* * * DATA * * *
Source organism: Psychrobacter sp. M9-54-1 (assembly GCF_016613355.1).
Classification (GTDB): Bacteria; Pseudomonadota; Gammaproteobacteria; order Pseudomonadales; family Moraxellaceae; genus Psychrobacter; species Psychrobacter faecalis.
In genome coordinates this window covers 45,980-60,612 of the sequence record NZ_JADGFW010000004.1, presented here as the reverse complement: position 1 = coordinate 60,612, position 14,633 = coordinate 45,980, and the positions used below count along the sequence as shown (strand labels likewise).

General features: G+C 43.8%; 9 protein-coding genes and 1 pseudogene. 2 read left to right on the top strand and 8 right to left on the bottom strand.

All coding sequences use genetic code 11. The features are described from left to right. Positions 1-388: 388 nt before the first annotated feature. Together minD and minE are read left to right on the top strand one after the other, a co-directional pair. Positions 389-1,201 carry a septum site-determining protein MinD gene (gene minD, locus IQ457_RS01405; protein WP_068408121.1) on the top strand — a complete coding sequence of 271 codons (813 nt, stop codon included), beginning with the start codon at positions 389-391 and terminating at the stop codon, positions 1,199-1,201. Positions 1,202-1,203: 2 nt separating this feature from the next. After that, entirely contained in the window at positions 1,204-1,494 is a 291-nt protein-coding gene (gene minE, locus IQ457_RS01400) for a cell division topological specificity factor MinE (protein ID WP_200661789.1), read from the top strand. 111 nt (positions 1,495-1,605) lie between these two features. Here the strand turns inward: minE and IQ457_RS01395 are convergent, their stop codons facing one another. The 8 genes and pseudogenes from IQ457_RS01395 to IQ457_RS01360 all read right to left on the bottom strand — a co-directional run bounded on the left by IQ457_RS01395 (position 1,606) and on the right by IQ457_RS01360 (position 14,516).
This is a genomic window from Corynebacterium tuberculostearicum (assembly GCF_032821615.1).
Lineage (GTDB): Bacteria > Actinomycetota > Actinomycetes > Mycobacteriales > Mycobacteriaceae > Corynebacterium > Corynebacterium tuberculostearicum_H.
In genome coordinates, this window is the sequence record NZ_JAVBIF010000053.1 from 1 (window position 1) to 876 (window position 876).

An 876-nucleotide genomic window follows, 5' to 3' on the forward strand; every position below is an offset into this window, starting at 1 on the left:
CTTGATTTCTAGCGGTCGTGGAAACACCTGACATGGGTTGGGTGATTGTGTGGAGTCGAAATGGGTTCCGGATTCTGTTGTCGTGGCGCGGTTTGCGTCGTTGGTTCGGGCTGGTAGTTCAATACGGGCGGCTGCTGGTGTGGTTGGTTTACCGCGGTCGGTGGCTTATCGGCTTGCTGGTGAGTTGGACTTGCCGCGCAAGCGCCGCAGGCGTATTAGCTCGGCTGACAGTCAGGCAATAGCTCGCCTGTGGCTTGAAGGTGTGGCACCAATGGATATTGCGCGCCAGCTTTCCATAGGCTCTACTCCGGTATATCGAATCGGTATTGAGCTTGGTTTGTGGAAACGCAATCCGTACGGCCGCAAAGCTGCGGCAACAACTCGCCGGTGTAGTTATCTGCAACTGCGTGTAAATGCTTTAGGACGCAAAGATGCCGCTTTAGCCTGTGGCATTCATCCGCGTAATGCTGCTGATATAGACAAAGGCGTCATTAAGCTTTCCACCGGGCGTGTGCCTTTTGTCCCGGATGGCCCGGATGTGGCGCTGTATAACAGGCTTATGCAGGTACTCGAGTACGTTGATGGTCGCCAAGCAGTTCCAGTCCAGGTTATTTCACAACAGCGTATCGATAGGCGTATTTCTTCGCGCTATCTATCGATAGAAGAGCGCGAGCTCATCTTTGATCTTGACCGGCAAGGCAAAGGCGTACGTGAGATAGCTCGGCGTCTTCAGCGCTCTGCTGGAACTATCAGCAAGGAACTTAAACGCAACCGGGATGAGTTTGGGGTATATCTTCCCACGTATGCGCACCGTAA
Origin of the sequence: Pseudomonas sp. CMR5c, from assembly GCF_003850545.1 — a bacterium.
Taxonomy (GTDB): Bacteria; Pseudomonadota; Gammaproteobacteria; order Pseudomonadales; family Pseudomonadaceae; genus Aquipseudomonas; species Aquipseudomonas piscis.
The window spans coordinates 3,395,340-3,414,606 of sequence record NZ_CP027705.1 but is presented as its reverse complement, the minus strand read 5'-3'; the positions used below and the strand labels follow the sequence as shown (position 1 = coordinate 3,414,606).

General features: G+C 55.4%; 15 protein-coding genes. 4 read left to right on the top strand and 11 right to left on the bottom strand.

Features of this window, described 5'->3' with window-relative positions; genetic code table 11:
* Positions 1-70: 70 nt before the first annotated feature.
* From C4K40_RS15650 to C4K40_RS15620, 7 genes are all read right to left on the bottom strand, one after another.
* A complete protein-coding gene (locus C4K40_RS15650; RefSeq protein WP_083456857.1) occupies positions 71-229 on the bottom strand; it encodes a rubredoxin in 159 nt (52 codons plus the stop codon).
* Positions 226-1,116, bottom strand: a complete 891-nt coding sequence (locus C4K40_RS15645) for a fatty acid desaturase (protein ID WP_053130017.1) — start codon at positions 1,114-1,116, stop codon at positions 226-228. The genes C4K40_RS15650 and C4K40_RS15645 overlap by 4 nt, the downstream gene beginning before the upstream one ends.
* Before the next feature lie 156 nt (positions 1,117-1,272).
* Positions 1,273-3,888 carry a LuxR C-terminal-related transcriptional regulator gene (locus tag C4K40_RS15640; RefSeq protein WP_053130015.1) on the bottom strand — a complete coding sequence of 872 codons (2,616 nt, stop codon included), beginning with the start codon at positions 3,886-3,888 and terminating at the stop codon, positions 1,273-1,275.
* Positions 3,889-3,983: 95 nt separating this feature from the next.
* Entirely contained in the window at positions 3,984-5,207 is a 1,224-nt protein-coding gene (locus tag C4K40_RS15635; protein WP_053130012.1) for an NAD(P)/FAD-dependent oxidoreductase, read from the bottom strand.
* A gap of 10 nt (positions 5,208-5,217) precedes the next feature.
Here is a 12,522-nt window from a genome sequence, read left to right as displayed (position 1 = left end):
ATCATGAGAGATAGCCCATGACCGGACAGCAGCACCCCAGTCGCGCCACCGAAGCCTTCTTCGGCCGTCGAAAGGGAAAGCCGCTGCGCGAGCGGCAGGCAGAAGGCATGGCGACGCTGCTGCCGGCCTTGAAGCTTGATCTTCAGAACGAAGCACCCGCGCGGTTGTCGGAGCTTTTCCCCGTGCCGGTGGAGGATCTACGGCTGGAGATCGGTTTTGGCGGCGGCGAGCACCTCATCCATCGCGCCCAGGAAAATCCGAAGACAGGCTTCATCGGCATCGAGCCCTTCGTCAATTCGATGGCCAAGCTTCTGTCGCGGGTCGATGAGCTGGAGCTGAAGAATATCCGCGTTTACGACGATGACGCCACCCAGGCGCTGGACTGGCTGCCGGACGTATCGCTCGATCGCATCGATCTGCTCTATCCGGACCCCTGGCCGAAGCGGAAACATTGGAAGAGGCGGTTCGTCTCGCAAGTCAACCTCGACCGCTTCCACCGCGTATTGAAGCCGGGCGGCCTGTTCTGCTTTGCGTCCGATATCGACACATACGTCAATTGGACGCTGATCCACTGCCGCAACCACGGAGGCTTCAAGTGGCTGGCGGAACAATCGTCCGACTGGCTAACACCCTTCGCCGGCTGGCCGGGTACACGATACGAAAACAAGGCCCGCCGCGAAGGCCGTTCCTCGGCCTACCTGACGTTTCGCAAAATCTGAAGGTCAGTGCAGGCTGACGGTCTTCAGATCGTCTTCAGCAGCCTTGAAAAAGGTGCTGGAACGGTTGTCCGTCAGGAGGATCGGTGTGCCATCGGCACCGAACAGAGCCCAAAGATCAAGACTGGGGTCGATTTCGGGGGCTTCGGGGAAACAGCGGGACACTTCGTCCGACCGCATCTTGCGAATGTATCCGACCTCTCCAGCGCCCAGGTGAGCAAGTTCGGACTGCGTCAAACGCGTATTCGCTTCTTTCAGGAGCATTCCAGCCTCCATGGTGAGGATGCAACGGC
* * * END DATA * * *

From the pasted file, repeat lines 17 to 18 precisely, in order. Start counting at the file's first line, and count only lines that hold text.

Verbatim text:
* From C4K40_RS15650 to C4K40_RS15620, 7 genes are all read right to left on the bottom strand, one after another.
* A complete protein-coding gene (locus C4K40_RS15650; RefSeq protein WP_083456857.1) occupies positions 71-229 on the bottom strand; it encodes a rubredoxin in 159 nt (52 codons plus the stop codon).